Chronic Pain Treatment -Complex Regional Pain Syndrome

Complex Regional Pain Syndrome

Complex regional pain syndrome (CRPS) is an uncommon nerve disorder, and the cause of this syndrome is not well understood. The intense pain typically affects one of your extremities or your feet. If you suffer from this type of pain it typically follows some type of serious injury. The pain is much more extreme than you would expect following such an event.

The most common symptoms are an intense burning pain in the affected area, extreme skin sensitivity and a dramatic change in the temperature and color of your skin. The most common age range for this condition is 25-55 years old, and CRPS is three times more likely to happen to women. Anywhere from 3 to 6 million Americans suffer from this syndrome.

Severe CRSP

Hand Contracture; Photo Whickipedia
Hand Contracture; Photo Whickipedia

More Serious Chronic Regional Pain Symptoms

Improvement in your pain or remission is possible, but treatment is difficult without an understanding of the cause. According to Mayo Clinic other typical symptoms include:

  • Swelling in the area of pain.
  • The skin may turn different colors, from white to a mottled red or blue. This is similar to Raynaud’s Disease.
  • Changes in the texture of the skin may occur. The skin may become tender, shiny or thin in the painful areas.
  • The hair or nails may grow too fast or too slow.
  • Stiffness, swelling or damage to a joint is not uncommon.
  • Muscle spasms may occur, then weakness and eventually atrophy.
  • There may be a decreased ability to move the affected area of the body.

If this syndrome continues, the other symptoms listed above occur, and then the condition is usually irreversible.

There are times when this chronic pain syndrome leaves on its own, without treatment. If treatment is started early in the course of this syndrome, there is an improved chance of recovery.

Types of Complex Regional Pain Syndrome

Complex pain actually has two types. Approximately 90% of the people with this syndrome have Type 1, which is known as reflex sympathetic dystrophy syndrome. Type 1 occurs after an injury or illness that did not actually damage a nerve in the affected limb.

Type 2, causalgia, has distinct nerve damage. This type may occur after a traumatic or crushing injury, and it sometimes occurs after an amputation. It can also happen after a heart attack, a stroke, an injection, surgery or even a sprained ankle. Emotional stress can also impact this syndrome.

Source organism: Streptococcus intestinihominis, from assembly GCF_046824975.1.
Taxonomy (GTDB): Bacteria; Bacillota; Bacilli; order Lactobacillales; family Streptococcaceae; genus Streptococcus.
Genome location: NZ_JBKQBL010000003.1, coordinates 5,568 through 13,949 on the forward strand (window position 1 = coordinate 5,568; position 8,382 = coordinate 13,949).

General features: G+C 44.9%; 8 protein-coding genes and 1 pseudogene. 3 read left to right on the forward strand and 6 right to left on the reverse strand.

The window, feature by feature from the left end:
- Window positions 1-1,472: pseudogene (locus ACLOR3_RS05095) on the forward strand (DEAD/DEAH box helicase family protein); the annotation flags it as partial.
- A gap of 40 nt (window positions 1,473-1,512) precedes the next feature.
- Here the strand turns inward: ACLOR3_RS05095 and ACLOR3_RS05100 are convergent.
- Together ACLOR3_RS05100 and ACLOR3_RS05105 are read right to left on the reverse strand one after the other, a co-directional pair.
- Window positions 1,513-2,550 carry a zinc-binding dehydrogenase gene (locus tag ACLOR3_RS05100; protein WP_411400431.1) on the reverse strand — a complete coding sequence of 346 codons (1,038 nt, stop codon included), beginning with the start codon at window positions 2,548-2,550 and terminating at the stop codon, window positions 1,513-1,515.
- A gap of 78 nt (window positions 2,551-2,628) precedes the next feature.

It is thought that the cause of this condition is due to dysfunction between the central and peripheral nervous systems, thus it is an inflammatory response. Some of the worst case scenarios include a muscle contracture, which you see quite often after strokes. It may also cause tissue wasting. If you have an extremity that is extremely painful you tend not to move that extremity, so the muscle is not being used. Eventually, you will experience stiffness in the muscles, along with the skin and bones.

How is the Diagnosis Made?

There is no simple test that will confirm this diagnosis. When you present to the doctor with the above symptoms, the most common tests ordered are a bone scan, an MRI, X-rays and Sympathetic Nerve System tests.

Injection for Ganglion Nerve Block

Source

Pain Treatment

When treatment is started within a few months of the first symptoms, you will likely improve and remission is possible. Treatment depends on the severity of the symptoms. Treatment is focused on relieving the pain. Pain relievers may be over-the-counter medications that are anti-inflammatory, such as Aleve or ibuprofen. Sometimes antidepressants or medications that treat seizures are used to treat a damaged nerve. Steroids are also used to reduce inflammation, which will improve mobility. Sometimes the affected area will be injected with an anesthetic to block pain fibers in the affected nerves if warranted.

Other types of treatments that may be used are applying heat or cold. Topical analgesics, such as lidocaine, may help reduce the hypersensitivity. Physical therapy may also be helpful.Transcutaneous electrical nerve stimulation (TENS unit) may relieve your pain, as it sends little electric signals to nerve endings. Biofeedback will teach you to become more aware of your body and enable you to relax your body, which will relieve the pain. Finally, spinal cord stimulation is used. This is where tiny electrodes are inserted along the spinal cord, which sends a small electric current to the spinal cord and effectively relieves the pain.

If a nerve is compressed, sometimes surgery will relieve the problem. Many people go to a pain clinic to find relief for their pain.